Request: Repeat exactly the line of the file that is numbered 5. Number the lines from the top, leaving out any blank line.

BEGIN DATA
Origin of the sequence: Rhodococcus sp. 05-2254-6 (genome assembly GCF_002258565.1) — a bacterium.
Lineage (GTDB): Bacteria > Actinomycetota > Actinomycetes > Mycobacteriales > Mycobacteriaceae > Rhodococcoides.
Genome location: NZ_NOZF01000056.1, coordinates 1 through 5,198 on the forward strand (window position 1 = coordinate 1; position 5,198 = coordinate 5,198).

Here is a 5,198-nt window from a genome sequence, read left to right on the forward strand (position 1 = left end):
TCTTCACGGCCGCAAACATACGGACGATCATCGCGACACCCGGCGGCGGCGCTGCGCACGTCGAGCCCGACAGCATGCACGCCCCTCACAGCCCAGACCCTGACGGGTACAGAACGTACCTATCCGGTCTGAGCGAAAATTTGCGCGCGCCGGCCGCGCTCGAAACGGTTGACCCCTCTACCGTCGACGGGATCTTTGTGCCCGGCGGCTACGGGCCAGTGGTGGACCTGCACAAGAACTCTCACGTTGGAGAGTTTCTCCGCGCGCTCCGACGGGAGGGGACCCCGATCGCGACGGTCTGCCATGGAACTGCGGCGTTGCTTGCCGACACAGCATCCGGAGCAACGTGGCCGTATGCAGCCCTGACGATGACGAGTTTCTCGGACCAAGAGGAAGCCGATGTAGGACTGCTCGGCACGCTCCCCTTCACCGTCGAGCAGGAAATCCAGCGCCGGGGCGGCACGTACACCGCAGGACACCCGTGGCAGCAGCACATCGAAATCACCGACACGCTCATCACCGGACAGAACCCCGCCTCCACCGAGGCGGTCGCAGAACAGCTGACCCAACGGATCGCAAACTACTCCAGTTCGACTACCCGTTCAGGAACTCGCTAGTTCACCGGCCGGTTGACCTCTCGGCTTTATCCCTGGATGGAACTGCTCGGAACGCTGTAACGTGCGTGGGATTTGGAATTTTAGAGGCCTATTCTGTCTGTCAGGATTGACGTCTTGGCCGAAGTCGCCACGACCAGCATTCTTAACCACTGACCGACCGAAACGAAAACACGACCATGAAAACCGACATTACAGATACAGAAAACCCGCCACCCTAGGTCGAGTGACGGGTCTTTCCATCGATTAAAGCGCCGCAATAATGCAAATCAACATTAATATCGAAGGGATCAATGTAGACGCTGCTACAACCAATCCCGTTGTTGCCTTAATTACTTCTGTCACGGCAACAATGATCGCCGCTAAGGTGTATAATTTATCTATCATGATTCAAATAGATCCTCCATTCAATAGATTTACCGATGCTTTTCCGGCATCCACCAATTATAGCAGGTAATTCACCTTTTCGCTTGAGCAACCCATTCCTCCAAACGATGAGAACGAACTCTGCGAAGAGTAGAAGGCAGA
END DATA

TCTTCACGGCCGCAAACATACGGACGATCATCGCGACACCCGGCGGCGGCGCTGCGCACGTCGAGCCCGACAGCATGCACGCCCCTCACAGCCCAGACCCTGACGGGTACAGAACGTACCTATCCGGTCTGAGCGAAAATTTGCGCGCGCCGGCCGCGCTCGAAACGGTTGACCCCTCTACCGTCGACGGGATCTTTGTGCCCGGCGGCTACGGGCCAGTGGTGGACCTGCACAAGAACTCTCACGTTGGAGAGTTTCTCCGCGCGCTCCGACGGGAGGGGACCCCGATCGCGACGGTCTGCCATGGAACTGCGGCGTTGCTTGCCGACACAGCATCCGGAGCAACGTGGCCGTATGCAGCCCTGACGATGACGAGTTTCTCGGACCAAGAGGAAGCCGATGTAGGACTGCTCGGCACGCTCCCCTTCACCGTCGAGCAGGAAATCCAGCGCCGGGGCGGCACGTACACCGCAGGACACCCGTGGCAGCAGCACATCGAAATCACCGACACGCTCATCACCGGACAGAACCCCGCCTCCACCGAGGCGGTCGCAGAACAGCTGACCCAACGGATCGCAAACTACTCCAGTTCGACTACCCGTTCAGGAACTCGCTAGTTCACCGGCCGGTTGACCTCTCGGCTTTATCCCTGGATGGAACTGCTCGGAACGCTGTAACGTGCGTGGGATTTGGAATTTTAGAGGCCTATTCTGTCTGTCAGGATTGACGTCTTGGCCGAAGTCGCCACGACCAGCATTCTTAACCACTGACCGACCGAAACGAAAACACGACCATGAAAACCGACATTACAGATACAGAAAACCCGCCACCCTAGGTCGAGTGACGGGTCTTTCCATCGATTAAAGCGCCGCAATAATGCAAATCAACATTAATATCGAAGGGATCAATGTAGACGCTGCTACAACCAATCCCGTTGTTGCCTTAATTACTTCTGTCACGGCAACAATGATCGCCGCTAAGGTGTATAATTTATCTATCATGATTCAAATAGATCCTCCATTCAATAGATTTACCGATGCTTTTCCGGCATCCACCAATTATAGCAGGTAATTCACCTTTTCGCTTGAGCAACCCATTCCTCCAAACGATGAGAACGAACTCTGCGAAGAGTAGAAGGCAGA